- Coming of Age - A collection of interviews by Studs Terkel, reflections on growing up in the 20th century by senior citizens.
- Build - A book by Nest founder Tony Fadell, covers his days inventing the iPod and iPhone as well as his time at General Magic. Probably the best book on product development I’ve ever read.
Short blogging month (see above) but I probably have ten or so drafts on deck for the new year.
- They were supposed to replace the creative jobs last
- Megan Smith explaining the General Magic prototyping process
I sunk into some good series this last month which has me hungry for more.
- Jordan Klepper Fingers the Conspiracy (YouTube) - This series! It does a great job pulling the threads on all the (often antisemitic) conspiracy theories floating around in right wing Q-Anon politics. Most notably how Hunter Biden’s laptop is a blank surface to pin any conspiracy you want and how the #PizzaGate conspiracy about harvesting adrenochrome from the blood of children actually goes back to the 1200s. Sound unbelievable!? Yup.
- She-Hulk: Attorney at Law (Disney+) - Good show. The fourth wall breaking was a bit much, but a show based on a comic about a Hulk being a lawyer probably has some leeway.
- Welcome to Wrexham (Hulu) - Ryan Reynolds and Rob McElhenny buy one a football franchise in the North Wales. It’s a good show because of them, but also because of the people of Wrexham, their stories, and it’s great to see some excitement and opportunity injected into an old town.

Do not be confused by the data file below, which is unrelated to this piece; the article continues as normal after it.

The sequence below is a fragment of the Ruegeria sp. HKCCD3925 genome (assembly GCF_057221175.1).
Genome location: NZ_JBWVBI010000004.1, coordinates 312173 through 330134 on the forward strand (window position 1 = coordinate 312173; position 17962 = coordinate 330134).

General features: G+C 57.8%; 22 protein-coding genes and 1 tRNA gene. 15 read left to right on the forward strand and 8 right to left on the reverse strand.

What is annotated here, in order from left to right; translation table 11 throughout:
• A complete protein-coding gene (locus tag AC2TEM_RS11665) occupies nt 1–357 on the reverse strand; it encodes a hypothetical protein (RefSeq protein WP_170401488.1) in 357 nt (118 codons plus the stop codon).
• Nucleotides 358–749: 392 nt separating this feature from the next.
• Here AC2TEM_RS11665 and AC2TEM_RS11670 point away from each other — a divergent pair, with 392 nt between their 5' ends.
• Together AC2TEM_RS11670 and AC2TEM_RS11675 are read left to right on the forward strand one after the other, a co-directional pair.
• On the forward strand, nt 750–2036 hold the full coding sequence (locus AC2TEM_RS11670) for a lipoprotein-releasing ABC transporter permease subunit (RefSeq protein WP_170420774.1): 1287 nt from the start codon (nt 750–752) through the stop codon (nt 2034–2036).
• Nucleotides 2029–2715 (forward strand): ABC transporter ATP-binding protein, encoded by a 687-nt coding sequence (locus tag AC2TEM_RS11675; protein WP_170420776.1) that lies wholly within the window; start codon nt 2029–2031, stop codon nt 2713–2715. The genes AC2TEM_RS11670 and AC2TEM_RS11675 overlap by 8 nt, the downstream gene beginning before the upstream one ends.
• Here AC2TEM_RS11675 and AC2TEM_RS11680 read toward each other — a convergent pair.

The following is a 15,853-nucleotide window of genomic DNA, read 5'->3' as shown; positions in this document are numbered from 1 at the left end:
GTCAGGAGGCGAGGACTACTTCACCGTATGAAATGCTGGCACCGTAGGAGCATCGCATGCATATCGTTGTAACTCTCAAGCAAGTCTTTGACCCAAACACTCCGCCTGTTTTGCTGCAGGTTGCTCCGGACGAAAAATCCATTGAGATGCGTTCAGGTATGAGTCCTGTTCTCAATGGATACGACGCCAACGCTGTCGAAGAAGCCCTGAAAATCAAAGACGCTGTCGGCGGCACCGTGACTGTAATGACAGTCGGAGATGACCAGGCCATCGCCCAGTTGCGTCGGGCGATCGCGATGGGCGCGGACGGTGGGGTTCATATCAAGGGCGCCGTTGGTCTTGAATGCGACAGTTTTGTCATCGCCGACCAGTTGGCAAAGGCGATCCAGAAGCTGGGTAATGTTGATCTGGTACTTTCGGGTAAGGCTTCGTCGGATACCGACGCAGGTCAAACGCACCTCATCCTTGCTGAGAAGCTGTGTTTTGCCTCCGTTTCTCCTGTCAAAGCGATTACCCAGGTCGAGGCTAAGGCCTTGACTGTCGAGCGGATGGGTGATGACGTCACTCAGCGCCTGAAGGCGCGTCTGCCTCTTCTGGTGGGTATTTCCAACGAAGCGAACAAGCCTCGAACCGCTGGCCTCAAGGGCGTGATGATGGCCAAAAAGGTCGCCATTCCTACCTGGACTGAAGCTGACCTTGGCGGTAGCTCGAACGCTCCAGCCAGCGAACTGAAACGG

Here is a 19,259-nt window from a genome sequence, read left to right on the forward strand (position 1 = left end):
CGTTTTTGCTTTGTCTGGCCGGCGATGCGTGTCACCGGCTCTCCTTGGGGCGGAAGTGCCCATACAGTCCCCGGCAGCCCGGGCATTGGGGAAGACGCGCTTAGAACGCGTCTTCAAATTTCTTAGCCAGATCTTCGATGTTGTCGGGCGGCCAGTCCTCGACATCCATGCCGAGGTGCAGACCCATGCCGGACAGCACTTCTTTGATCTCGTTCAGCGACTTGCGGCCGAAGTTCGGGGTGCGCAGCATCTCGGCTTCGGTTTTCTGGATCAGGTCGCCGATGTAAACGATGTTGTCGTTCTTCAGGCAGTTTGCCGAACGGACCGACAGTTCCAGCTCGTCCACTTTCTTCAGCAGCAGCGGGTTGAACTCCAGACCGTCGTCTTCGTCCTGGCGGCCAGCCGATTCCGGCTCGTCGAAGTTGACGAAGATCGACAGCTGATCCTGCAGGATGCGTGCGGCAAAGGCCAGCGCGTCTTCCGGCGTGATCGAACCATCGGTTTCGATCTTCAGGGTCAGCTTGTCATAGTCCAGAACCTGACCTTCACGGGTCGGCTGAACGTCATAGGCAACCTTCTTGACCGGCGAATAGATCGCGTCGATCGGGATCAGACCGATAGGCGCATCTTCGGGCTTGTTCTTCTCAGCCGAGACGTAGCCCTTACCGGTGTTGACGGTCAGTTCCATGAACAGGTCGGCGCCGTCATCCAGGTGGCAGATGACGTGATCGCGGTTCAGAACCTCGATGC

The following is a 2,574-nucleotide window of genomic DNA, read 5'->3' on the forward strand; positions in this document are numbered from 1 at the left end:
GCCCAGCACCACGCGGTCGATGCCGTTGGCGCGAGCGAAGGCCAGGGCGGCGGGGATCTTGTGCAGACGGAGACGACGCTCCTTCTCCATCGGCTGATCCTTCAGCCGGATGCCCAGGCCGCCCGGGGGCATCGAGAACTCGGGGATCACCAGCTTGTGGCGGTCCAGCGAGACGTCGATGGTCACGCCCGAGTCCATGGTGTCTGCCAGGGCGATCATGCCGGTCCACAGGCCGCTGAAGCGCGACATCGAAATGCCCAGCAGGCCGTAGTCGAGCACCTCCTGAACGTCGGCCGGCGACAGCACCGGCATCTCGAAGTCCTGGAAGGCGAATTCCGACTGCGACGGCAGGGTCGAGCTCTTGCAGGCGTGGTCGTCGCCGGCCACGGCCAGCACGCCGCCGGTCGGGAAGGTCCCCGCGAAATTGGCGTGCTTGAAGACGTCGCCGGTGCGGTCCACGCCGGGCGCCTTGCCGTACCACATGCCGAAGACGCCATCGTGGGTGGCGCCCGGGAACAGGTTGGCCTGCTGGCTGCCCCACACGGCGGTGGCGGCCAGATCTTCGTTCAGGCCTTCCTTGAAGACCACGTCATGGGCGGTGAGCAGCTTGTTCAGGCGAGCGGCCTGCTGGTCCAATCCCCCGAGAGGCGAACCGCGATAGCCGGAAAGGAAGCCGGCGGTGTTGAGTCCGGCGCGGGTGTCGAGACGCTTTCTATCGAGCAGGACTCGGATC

- Mobile Suit Gundam: The Witch from Mercury (Crunchyroll) - The latest in the Gundam franchise, it’s good. It’s basically a mech robot anime + school drama anime mashup formula that is kitchy but works well. The (romantic?) relationship between the two main characters is fun to watch unfold.
Short month, but ShopTalk wrapped up its 11th year. Wow.
A successful month of model building with three distincly different builds.
- MG RGM-79 GM (Ver. 2.0) - I love the mass production look of the “Jim”. While the exterior is boring compared to other flashier winged Gundam, building the Master Grade version of the GM is not boring. Small, secret details live under the blocky exterior and makes for one of my favorite models yet.
- MSM-03 ‘Gogg’ - A chonky bad boi. I wanted to build something unconventional. It has a low-quality feel to it but this is the model that my kids were most interested in. I think the non-humanoid nature piqued their imaginations a bit.
- RX-75 ‘Guntank’ - It’s half-Gundam and half-tank. I will never understand how they come up with these names. Again, an interesting build and I went the extra mile and panel lined it too. I love the results and you can see in the picture above how the model looks a little less “flat” than its neighbors.
⌨️ Open source
Nothing to report, but I’m going to be open sourcing a new resource here at the beginning of the new year.
👾 Video games
Skin farming in Overwatch 2 and Warzone 2. I’m a little exhausted by the Battle Pass treadmill.